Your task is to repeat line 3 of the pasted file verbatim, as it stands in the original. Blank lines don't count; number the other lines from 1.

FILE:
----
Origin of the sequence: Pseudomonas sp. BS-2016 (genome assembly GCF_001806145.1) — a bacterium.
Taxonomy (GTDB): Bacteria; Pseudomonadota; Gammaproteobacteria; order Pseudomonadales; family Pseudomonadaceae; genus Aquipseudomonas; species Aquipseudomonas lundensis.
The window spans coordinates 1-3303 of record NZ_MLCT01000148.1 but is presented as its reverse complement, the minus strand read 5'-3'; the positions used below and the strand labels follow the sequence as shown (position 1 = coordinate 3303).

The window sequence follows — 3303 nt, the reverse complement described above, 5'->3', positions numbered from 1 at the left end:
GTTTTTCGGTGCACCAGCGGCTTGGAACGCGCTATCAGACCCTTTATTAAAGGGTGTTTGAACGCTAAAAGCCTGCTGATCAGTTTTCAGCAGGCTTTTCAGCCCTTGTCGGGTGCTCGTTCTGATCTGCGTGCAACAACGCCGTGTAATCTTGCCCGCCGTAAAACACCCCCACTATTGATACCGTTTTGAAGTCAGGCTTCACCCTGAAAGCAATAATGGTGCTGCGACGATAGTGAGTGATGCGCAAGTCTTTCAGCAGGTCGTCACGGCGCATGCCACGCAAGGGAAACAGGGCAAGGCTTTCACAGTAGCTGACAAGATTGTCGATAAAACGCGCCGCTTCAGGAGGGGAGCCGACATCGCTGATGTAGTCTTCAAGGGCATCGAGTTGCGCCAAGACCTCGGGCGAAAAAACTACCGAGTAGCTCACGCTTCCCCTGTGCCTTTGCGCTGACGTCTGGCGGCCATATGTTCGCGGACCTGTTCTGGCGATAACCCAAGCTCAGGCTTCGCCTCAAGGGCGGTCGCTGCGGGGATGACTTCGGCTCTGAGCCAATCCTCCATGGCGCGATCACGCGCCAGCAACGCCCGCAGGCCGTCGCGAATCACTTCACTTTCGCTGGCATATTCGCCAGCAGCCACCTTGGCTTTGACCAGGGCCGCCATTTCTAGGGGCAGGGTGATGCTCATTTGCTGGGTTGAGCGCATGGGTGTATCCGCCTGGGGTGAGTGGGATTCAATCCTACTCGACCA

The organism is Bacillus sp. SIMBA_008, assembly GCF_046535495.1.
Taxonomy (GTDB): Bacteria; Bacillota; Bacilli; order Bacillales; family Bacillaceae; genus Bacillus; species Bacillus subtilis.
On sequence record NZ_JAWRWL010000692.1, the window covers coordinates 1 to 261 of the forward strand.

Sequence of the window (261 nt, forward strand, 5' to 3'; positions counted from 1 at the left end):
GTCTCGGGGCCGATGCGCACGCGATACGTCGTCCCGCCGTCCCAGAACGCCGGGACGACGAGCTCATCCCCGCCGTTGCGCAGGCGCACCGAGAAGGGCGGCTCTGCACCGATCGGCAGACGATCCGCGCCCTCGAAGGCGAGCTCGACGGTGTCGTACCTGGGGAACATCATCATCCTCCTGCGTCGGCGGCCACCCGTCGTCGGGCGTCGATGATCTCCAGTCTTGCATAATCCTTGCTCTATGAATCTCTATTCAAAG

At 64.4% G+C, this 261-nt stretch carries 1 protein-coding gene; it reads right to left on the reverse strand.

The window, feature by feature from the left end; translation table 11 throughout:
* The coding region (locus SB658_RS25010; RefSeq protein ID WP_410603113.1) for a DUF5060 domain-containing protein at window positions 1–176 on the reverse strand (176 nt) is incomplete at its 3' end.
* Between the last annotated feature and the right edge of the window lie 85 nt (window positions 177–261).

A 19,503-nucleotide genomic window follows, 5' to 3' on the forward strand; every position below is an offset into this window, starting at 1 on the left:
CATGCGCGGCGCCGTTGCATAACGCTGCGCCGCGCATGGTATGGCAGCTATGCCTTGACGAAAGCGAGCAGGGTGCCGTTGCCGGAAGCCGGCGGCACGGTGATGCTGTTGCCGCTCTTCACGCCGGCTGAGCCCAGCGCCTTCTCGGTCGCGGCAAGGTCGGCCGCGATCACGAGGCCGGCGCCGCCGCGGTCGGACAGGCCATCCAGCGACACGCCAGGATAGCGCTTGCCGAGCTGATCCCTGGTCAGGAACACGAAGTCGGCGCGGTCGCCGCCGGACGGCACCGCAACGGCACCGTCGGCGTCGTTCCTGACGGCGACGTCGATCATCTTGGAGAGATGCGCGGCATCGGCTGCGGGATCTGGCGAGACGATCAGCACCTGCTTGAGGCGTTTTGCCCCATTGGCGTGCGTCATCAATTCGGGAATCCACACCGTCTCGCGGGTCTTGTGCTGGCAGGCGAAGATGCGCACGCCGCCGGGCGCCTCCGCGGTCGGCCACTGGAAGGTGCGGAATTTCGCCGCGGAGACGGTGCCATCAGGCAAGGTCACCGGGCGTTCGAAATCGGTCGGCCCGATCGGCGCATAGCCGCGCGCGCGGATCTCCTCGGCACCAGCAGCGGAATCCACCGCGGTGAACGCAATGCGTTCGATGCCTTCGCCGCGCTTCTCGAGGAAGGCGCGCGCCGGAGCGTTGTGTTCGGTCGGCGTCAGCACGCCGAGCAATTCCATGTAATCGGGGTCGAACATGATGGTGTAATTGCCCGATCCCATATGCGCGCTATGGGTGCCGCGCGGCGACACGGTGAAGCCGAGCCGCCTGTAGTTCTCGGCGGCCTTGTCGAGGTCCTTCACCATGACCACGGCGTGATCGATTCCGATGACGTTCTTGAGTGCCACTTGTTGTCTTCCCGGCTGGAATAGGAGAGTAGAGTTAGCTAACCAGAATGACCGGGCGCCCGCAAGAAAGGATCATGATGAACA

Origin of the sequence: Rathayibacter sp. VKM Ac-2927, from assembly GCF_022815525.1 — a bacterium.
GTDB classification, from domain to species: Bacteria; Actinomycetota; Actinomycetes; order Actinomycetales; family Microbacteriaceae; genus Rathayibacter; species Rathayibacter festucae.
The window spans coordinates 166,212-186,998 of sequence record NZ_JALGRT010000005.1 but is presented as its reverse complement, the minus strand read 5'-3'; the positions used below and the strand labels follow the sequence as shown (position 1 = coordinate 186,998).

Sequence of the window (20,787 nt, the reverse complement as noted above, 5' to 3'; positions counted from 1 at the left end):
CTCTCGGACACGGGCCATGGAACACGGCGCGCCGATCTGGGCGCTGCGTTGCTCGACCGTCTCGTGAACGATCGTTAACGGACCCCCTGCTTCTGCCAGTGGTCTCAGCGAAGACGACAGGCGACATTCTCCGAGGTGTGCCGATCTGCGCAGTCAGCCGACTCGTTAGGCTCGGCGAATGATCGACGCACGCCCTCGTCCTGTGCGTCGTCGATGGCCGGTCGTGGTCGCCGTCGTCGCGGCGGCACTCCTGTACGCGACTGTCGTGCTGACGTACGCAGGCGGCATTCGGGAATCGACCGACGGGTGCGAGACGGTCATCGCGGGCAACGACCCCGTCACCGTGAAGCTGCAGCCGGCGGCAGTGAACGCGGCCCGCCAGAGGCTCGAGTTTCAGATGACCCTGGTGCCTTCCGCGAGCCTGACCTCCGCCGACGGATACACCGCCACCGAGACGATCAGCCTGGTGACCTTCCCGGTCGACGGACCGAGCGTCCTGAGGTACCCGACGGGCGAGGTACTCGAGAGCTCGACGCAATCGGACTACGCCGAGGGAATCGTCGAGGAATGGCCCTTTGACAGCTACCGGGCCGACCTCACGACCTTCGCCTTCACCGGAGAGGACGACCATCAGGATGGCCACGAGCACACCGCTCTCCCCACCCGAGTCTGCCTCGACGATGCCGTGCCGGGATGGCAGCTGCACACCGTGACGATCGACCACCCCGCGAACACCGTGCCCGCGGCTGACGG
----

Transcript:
The window spans coordinates 1-3303 of record NZ_MLCT01000148.1 but is presented as its reverse complement, the minus strand read 5'-3'; the positions used below and the strand labels follow the sequence as shown (position 1 = coordinate 3303).